Terminal type? Access code?

This is a discussion on Terminal type? Access code? within the C++ Programming forums, part of the General Programming Boards category; Can someone give me some examples of computer terminal types? For example, different types of terminals in an office building, ...

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    Terminal type? Access code?

    Can someone give me some examples of computer terminal types? For example, different types of terminals in an office building, or an engineering firm. I am trying to make a realistic data file. Thanks.
    Semper Fi!

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    Registered User Codeplug's Avatar
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    Mac.
    Dell
    Gateway

    That'll get ya started....

    gg

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    Nah, you don't suppose thats what terminal type means, do you?
    Semper Fi!

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    C++ Developer XSquared's Avatar
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    Well, maybe you could define it for us.
    Naturally I didn't feel inspired enough to read all the links for you, since I already slaved away for long hours under a blistering sun pressing the search button after typing four whole words! - Quzah

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    Gee, I don't know. But I sure felt silly when I got the answer. I reckon that is ok, if you are ok with it.
    Semper Fi!

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    Registered User Codeplug's Avatar
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    It's always ok to feel silly.

    gg

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    I got a good grin out of it. I've worked with "terminals" several times in my life, when I was in the Marines, I took "terminal" leave, that was the last leave before I got out. At Boeing we had millions and millions of terminals....that is what the wires in the aircraft were attached to. But most all of the computers we used were generally, as far as I know, the same brand. Some were dedicated to special functions. That is why I thought there might have been a peculiar name for peculiar terminals. I was just an aircraft technician, didn't have much to do with computers except very precise tasks like looking up a replacement part number or something straight-forward like that.
    Semper Fi!

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    It's full of stars adrianxw's Avatar
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    In the past, computers were big boxes in air conditioned rooms. The users sat in offices and talked to them via "terminals". Terminals came in numerous technologies, originally they were like electric typewriters and printed on paper, later they became CRT type monitors.

    There were numerous "standards" i.e. the escape sequence to select inverse video for example. One of the most widely adopted was the standard employed by Digital Equipment Corporation, (DEC - now a part of Compaq), it's VT100 terminal became something of a classic and is now the "ANSI terminal". Towards the end of the dumb terminal era, most terminals were VT100 compliant, or at least had a "compliant mode".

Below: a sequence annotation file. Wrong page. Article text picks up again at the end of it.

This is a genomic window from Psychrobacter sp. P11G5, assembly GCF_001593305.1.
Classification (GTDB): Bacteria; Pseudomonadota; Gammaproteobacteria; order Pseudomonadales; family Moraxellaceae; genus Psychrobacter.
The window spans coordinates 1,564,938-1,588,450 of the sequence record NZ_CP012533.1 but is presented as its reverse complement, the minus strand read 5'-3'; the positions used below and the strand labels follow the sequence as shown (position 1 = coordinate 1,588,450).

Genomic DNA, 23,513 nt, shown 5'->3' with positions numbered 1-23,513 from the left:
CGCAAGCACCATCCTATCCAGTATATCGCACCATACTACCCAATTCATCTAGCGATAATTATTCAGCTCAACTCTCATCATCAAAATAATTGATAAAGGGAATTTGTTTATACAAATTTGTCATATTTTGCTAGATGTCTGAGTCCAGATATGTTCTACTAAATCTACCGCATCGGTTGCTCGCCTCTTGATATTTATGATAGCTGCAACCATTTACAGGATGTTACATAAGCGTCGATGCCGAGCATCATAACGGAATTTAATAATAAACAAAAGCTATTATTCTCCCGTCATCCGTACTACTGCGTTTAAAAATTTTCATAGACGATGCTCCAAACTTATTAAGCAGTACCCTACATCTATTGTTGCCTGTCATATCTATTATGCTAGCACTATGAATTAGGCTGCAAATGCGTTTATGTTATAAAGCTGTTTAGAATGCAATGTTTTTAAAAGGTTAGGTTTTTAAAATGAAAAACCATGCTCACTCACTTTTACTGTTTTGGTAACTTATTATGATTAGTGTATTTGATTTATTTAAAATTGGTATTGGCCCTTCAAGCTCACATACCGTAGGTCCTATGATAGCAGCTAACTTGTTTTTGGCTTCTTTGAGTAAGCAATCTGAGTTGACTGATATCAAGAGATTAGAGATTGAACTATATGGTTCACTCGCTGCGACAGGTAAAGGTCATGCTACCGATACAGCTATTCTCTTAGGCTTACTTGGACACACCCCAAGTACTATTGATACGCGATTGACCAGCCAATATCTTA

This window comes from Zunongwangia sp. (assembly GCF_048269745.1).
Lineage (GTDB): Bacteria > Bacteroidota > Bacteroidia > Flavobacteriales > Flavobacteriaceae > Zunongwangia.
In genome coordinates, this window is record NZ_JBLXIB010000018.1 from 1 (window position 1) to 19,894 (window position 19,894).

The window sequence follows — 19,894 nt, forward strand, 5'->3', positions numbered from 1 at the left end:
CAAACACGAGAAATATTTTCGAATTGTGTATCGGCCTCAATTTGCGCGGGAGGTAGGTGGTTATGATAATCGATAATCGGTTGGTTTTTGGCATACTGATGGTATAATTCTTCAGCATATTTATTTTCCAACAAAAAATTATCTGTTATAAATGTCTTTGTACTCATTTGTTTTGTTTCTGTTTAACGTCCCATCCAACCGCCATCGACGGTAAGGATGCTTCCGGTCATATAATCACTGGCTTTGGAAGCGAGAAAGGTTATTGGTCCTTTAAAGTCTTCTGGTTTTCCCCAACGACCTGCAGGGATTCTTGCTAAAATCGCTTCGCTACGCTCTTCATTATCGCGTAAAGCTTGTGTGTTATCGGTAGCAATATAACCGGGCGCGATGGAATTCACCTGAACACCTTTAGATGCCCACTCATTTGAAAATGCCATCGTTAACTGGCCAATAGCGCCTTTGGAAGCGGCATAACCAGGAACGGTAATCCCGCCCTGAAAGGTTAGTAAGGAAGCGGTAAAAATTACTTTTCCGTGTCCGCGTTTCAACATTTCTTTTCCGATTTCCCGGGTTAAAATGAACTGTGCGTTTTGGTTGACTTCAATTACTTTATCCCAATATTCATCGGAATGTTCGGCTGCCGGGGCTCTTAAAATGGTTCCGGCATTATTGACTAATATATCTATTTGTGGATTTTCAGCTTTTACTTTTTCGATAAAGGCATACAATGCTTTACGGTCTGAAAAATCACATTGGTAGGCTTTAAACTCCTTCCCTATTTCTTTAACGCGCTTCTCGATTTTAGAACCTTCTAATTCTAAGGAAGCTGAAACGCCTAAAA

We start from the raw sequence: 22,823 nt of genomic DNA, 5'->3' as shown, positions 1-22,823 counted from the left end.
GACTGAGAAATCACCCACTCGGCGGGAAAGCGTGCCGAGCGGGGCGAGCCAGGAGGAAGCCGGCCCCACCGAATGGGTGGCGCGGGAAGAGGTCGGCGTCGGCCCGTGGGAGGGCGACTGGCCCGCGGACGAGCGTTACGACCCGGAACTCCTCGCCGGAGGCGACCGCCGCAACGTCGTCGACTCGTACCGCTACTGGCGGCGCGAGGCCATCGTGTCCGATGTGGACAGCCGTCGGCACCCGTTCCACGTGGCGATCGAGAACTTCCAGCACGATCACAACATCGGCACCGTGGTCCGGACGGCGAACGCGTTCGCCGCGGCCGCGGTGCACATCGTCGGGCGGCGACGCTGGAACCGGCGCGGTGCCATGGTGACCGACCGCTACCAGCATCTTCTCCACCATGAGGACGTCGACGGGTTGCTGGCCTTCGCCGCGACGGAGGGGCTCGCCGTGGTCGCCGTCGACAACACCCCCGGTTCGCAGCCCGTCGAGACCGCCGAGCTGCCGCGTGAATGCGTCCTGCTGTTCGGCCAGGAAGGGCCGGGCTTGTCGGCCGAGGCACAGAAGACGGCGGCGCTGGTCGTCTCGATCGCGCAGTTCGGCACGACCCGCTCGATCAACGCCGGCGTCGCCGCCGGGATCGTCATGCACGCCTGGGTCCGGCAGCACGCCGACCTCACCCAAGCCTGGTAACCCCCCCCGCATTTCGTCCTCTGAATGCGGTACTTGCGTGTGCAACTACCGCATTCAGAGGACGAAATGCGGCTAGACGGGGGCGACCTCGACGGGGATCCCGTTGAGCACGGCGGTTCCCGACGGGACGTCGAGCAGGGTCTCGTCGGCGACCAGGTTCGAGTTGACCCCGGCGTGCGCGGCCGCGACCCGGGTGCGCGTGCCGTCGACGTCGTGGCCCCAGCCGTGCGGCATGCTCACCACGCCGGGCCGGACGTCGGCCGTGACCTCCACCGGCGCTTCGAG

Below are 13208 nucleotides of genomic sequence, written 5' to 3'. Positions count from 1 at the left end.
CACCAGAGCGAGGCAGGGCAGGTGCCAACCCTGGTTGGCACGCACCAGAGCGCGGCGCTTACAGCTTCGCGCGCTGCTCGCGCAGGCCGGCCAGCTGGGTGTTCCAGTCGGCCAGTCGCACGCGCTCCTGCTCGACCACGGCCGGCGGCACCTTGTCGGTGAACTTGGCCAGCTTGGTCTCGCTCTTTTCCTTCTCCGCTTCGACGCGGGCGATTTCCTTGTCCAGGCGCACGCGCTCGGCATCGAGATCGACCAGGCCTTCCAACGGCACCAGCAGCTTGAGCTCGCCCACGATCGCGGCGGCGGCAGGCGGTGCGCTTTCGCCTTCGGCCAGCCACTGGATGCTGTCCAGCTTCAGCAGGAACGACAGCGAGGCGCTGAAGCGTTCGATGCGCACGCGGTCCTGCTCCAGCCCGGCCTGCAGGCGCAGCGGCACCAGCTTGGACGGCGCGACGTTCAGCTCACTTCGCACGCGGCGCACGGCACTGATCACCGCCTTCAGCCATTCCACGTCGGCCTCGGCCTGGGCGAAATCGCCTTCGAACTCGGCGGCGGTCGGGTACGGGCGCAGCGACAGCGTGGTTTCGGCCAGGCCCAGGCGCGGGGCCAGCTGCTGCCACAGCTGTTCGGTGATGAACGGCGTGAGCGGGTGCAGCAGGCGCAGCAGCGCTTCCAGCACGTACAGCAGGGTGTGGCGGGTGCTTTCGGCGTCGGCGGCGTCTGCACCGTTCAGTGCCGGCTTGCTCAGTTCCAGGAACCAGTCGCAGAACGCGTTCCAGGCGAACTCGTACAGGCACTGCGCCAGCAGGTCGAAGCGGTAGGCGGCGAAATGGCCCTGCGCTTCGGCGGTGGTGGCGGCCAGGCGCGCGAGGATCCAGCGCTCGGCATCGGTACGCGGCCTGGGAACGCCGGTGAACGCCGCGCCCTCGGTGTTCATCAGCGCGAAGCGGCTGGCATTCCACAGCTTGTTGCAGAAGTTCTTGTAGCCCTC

Another popular standard was the Lear-Siegler ADM terminals, numerous manufacturers licensed that standard.

    The almost universal hardcopy terminal types were "KSR" compliant.

    If the work you are looking at dates from the '70's, it could be that you are looking for...

    KSR
    ADM-3
    ADM-30
    ADM-32
    VT-100
    VT-102
    VT-200
    VT-400
    VT-402

    etc. There were also a large number of wholy proprietory types sold by the mainframe manufacturers and using rather esoteric protocols. IBM, ICL, Honeywell, UniSys etc, all sold them.
    Wave upon wave of demented avengers march cheerfully out of obscurity unto the dream.

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    Yes, the VT series, I remember something of those at Boeing. Although many updates later they had changed to nomenclatures that are no longer part of that heritage.
    I was thinking terminal was what you say, a point in which many users make contact with one main computer. Although, even as I left Boeing, no one really had "terminals" they actually had complete systems that perhaps tied in together, but then you can't call that a terminal can you? Perhaps it would be better to call them "links". Maybe the term "terminal" is now an oddball term that should be canned.
    Semper Fi!

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    I think client/server has essentially replaced terminal/mainframe with the difference being a client isn't necessarily "dumb" like terminals used to be and servers aren't necessarily omnipotent, like mainframes used to be.

  11. #11
    'AlHamdulillah
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    yet the idea of diskless dumb terminals somehow feels safer than the modern day client/server system(mainly cause people now have physical access to the harddrive and can fairly easily add some malicious software to it).

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